The Bureau of Labor Statistics reported that total nonfarm payroll employment rose by 661,000 in September — less than half the number of jobs added in August.
The figure, which undershot economist expectations by about 139,000 jobs, was a sign that, while the labor recovery continues from the COVID-19 pandemic, it does so with moderating momentum.
In particular, government hiring suffered in September, falling by 216,000, including the release of 41,000 temporary Census workers. The proliferation of remote learning in many areas across the nation may also have led to less education hiring than usual, reflected in employment decreases within local and state education of 231,000 and 49,000, respectively.
The unemployment rate did shed half a percentage point to 7.9%, making September the fifth consecutive month that the jobless rate has improved. But part of the improvement came as significantly more people left the civilian labor force (695,000) than secured jobs (275,000). Consequently, the labor force participation rate retreated 0.3 percentage points to 61.4%, a full two percentage points lower than in February pre-pandemic. And although the number of workers on temporary layoff fell by 1.5 million, the number of permanent job losers grew by 345,000 to 3.8 million.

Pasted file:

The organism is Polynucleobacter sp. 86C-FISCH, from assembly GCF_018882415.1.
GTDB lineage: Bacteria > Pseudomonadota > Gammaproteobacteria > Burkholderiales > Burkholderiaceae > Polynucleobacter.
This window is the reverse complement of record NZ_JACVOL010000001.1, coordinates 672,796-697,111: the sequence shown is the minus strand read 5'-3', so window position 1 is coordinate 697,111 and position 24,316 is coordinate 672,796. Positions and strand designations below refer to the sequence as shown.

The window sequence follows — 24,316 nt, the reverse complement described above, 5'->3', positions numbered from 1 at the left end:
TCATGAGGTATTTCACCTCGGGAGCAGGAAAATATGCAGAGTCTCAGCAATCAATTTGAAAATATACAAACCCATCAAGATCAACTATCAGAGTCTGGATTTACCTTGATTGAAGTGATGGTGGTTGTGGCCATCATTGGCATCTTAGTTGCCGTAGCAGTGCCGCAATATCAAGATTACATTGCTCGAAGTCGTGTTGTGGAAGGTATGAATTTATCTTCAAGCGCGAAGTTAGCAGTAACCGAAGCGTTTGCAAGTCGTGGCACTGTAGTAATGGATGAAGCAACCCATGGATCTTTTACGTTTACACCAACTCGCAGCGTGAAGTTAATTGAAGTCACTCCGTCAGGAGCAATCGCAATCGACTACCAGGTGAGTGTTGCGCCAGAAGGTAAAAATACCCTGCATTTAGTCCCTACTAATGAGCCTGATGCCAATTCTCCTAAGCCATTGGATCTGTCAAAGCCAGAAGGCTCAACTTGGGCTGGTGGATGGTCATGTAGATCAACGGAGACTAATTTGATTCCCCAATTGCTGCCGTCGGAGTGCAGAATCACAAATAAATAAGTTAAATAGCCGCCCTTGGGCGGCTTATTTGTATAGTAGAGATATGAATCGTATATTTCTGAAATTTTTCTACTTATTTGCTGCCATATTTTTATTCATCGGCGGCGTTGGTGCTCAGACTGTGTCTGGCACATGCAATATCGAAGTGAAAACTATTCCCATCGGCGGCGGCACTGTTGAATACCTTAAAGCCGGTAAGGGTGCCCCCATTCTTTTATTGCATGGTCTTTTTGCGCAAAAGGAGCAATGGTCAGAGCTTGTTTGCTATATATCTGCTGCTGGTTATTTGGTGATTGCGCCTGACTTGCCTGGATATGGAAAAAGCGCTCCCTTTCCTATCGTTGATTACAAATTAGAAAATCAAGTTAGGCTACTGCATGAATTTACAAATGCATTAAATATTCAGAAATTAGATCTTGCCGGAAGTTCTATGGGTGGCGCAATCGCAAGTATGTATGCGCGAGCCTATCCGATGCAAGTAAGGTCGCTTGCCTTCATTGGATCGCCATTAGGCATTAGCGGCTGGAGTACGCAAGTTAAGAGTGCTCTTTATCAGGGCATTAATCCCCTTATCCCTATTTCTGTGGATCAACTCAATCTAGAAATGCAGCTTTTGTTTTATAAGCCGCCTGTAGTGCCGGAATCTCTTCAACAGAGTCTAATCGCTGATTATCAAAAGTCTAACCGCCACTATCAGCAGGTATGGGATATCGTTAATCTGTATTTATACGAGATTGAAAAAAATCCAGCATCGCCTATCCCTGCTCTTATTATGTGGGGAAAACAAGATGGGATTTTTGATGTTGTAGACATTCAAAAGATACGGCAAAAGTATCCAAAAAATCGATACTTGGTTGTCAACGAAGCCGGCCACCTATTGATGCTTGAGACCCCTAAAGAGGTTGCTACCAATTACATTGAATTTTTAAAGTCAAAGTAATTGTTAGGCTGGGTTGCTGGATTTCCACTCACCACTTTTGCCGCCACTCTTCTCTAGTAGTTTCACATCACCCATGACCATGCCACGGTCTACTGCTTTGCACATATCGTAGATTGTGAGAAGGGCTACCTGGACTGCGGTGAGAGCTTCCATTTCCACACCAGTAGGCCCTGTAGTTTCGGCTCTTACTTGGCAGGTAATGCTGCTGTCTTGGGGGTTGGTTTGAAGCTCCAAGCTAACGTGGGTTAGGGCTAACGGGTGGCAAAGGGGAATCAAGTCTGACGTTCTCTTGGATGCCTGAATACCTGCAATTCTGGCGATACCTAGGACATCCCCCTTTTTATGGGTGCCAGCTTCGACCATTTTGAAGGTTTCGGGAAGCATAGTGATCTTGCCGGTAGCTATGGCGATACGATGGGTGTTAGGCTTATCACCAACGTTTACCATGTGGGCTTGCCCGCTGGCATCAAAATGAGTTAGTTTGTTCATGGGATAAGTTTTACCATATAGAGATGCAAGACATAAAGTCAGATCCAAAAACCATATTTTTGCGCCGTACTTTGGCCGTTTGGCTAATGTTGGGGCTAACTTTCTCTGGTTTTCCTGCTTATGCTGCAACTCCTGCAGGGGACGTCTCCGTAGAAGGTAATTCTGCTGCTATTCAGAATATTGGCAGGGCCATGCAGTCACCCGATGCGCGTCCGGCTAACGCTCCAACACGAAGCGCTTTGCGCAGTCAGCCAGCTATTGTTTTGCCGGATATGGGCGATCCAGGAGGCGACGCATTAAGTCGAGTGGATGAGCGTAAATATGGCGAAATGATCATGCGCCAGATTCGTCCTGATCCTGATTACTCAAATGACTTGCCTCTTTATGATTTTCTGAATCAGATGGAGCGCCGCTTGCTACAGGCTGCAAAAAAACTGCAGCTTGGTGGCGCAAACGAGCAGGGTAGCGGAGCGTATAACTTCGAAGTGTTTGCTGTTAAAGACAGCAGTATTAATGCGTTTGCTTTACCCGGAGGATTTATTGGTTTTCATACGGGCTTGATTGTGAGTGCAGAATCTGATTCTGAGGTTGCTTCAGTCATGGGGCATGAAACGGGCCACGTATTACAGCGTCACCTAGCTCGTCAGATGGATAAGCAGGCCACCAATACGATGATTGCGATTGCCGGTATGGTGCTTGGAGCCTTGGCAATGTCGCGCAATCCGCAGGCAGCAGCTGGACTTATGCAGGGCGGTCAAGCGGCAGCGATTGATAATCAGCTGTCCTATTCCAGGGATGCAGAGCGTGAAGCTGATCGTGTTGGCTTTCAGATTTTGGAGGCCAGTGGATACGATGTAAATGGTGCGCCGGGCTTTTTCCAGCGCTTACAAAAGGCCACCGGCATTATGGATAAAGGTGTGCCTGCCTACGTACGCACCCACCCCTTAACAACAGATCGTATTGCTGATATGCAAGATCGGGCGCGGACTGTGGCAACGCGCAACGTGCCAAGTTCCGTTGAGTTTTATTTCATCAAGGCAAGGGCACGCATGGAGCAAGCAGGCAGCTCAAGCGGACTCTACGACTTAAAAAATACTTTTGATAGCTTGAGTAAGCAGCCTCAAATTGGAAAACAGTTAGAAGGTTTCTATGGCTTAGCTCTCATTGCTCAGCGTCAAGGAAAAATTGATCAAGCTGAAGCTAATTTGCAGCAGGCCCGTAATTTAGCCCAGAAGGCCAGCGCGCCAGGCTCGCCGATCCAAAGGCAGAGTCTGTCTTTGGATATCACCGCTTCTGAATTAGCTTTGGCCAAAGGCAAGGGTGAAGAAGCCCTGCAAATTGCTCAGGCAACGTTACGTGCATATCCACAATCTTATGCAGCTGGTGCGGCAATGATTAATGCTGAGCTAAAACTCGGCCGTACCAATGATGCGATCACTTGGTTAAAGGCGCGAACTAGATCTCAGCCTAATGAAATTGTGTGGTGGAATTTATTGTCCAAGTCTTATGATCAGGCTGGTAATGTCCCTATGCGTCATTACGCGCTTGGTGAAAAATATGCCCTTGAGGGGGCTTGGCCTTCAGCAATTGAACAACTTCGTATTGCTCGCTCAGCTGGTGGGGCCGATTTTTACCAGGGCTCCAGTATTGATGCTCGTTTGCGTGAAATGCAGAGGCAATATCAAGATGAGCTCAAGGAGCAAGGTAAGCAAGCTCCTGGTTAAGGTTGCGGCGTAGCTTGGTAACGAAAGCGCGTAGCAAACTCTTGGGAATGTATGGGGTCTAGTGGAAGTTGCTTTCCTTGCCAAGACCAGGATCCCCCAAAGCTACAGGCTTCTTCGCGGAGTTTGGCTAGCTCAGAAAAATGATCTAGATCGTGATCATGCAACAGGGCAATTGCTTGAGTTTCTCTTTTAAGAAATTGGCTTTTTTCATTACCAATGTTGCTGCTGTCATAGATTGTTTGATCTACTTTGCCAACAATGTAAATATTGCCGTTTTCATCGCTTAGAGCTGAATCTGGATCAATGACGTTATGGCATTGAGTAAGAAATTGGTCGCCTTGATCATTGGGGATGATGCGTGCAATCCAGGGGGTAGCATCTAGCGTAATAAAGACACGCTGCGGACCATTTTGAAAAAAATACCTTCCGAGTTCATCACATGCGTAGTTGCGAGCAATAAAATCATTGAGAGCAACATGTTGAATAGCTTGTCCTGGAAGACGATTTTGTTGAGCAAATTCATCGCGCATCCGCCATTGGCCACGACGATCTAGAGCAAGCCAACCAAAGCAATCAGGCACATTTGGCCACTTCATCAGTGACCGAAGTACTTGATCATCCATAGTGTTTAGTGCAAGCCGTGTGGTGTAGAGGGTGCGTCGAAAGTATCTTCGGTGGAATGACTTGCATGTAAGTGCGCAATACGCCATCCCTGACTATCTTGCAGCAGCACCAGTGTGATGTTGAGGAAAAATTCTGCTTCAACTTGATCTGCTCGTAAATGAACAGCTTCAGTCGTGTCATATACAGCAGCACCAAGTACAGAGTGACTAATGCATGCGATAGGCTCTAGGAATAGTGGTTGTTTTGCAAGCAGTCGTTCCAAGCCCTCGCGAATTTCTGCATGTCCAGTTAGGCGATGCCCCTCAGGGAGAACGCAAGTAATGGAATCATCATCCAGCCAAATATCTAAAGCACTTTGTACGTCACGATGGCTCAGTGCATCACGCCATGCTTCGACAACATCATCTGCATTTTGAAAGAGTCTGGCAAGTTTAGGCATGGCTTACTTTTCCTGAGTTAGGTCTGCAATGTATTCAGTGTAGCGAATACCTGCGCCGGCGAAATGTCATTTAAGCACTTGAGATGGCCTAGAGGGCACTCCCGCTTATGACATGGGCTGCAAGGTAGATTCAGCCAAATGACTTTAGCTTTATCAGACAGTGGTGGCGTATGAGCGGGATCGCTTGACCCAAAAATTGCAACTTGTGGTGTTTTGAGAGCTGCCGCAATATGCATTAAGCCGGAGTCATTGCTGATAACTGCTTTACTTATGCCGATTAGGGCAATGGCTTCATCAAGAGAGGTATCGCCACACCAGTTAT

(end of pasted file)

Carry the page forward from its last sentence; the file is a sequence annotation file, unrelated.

“The more job losses that are no longer deemed temporary means that there are fewer positions that can more easily be recovered, like those who were temporarily furloughed and can be called back as their employers resume normal operations,” observed Zillow economist Matthew Speakman. “More than anything, the uptick in persistent unemployment adds to the argument that the challenges in the labor market are going to take much longer to solve than previously thought.
“There is a tremendous amount of churn in this job market,” said Mike Fratantoni, senior vice president and chief economist for the Mortgage Bankers Association. “The pace of layoffs remains high, and even though many employees are being rehired, net employment gains are slowing. Total employment remains 7% below its February level.”
Private employment was a bright spot, growing by 877,000 jobs — a “strong” number, Fratantoni observed. Still, that gain marks a decline from the 1.02 million new private jobs logged in August, and a steep dropoff from the 2.43 averaged in the last three months. And with more businesses struggling to stay afloat as the pandemic drags on, Fratantoni remarked that “job growth is going to be more difficult in the coming months.”
As for the employment picture’s impact on housing and the mortgage landscape, Fratantoni noted that while the recovery appears to be slowing, it remains pointed in the right direction, supporting continued strength in the near-term.
“For the housing market, record-low mortgage rates and an improving job market should support strong demand for the rest of the year,” he said. “However, further slowdowns in hiring could cause some households to delay decisions to buy.”